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Talk to Her: Schiaparelli and Prada at the Metropolitan Museum

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The Costume Institute's new exhibition is a happy collision of fashion titans. Decades apart, Elsa Schiaparelli and Miuccia Prada are joined in a conceit devised by Met curators, Andrew Bolton and Harold Koda: a filmed dialogue, directed by Baz Luhrman, inspired by Louis Malle's two-hander, Dinner With Andre -- only this is two women talking, both Italian and interested in clothes. Hence Impossible Conversations: Judy Davis is cast as Schiaparelli and Prada is, well, herself. Their discourse is projected, heard over the mannequins sporting their shoes, dresses, ensembles, and hats. Provocative pairings make for exhibition as theater.

The Met seized the moment when they acquired a Schiaparelli collection from the Brooklyn Museum and did not want to duplicate an exhibition perfected elsewhere. The accompanying catalogue features Judith Thurman's wittily titled essay, "Twin Peaks," offering thematic direction and the ES-MP dialogue in short page inserts. Affinities as modernists and feminists emerge as virtual truth. The Futurists and Surrealists are important influences, as are Asian cultures. No surprise, each changed the way women dress in significant ways: among other ingenuities, Schiaparelli was responsible for wraparound dresses, culottes, swimsuits with a built-in bra, wedge heels, the power suit. Prada could be industrial, tailored, severe, but with irony. "The virginal convent girl" in pleats and knee socks, the "virtuous matron in twin sets and pearls" are referenced and subverted in her signature designs. Dowdy chic is chic still.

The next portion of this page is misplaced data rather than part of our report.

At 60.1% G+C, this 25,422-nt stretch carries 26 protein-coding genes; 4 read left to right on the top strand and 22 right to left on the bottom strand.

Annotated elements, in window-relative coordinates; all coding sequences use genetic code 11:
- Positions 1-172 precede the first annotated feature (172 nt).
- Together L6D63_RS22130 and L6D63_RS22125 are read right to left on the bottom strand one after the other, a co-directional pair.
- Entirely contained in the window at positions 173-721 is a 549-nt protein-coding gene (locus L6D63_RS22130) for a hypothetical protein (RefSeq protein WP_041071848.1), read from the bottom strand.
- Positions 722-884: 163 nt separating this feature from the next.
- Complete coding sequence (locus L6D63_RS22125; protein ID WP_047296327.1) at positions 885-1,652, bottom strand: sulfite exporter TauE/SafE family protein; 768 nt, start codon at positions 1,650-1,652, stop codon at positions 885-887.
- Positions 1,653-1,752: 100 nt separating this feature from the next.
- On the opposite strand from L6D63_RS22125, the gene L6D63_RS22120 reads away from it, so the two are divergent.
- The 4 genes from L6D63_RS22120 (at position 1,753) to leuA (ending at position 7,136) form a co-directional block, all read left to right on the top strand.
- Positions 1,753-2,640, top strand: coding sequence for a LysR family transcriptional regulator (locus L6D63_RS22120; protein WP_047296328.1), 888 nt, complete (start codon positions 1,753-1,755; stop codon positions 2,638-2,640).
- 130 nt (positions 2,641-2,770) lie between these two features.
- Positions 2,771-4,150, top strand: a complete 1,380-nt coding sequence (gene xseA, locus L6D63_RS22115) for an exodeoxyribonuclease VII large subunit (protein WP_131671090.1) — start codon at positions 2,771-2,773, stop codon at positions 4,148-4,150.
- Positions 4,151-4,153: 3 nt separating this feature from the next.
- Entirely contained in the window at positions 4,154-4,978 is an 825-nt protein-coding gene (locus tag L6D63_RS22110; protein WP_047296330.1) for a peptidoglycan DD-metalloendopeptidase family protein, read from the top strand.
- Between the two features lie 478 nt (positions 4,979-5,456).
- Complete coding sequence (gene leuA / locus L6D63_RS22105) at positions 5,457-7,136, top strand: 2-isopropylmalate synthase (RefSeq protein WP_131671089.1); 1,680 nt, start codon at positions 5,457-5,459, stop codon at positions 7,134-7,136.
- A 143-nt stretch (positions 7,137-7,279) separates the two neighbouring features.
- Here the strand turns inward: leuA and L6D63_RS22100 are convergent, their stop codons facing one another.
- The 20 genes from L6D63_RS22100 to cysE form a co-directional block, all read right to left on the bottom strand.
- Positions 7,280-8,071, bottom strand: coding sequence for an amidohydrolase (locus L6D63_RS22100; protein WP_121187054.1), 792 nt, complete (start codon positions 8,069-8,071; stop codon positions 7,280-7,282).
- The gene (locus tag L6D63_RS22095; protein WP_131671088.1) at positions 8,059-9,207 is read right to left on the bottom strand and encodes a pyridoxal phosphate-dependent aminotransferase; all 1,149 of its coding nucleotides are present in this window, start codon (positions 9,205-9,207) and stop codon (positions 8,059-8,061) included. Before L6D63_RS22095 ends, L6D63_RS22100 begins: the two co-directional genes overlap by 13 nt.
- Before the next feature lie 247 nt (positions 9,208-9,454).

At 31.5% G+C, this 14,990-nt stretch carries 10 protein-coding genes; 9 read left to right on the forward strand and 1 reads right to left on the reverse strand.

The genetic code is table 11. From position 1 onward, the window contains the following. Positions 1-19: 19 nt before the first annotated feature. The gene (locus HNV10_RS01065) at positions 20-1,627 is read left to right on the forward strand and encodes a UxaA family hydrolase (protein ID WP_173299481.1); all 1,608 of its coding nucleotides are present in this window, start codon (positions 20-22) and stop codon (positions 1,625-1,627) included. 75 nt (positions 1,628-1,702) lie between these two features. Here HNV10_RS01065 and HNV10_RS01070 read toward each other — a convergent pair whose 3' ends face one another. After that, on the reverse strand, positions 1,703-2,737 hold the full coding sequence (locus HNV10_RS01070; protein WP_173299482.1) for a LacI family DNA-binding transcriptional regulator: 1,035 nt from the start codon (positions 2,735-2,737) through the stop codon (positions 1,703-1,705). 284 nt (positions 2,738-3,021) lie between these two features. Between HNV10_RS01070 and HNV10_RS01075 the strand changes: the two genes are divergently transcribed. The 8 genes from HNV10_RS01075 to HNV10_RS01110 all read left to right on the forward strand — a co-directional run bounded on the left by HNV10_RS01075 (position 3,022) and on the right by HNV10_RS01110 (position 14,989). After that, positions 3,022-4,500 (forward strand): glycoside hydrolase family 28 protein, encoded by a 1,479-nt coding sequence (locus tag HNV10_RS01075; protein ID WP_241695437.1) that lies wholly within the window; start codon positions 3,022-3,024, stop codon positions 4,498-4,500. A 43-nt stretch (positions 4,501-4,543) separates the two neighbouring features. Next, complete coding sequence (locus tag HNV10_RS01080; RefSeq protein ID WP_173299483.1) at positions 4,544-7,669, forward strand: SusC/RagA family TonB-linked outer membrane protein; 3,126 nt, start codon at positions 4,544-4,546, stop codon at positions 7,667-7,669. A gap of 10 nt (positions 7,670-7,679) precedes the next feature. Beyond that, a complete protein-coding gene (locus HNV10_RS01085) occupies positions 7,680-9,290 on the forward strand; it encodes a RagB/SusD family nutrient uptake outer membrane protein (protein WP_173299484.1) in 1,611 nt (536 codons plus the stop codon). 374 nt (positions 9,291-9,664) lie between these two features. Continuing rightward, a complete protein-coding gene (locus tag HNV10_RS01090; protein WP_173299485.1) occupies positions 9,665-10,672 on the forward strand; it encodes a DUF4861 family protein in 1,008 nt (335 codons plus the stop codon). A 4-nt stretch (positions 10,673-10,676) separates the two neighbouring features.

Differences speak to the times: Schiaparelli dressed women for dinner and so emphasized jackets, what's worn above the waist, adorning with, say, monkey fur. Prada goes for the skirt, embellished in an assortment of mirror shards, spangles, kitchen utensils.

Schiaparelli thought fashion was art. Prada finds that equation impractical for today's world. Fashion is about selling dresses. And other stuff too: the Met gift shops offer her pricy totes, scarves, lobster and banana earrings in bright red and yellow plastic.

As I traveled past Bergdorf's on the #4 bus down Fifth Avenue, I saw the Prada-decked windows. She might as well have said fashion is about merchandising, branding. This woman speaks what she knows, and does it very well.

A version of this post also appears on Gossip Central.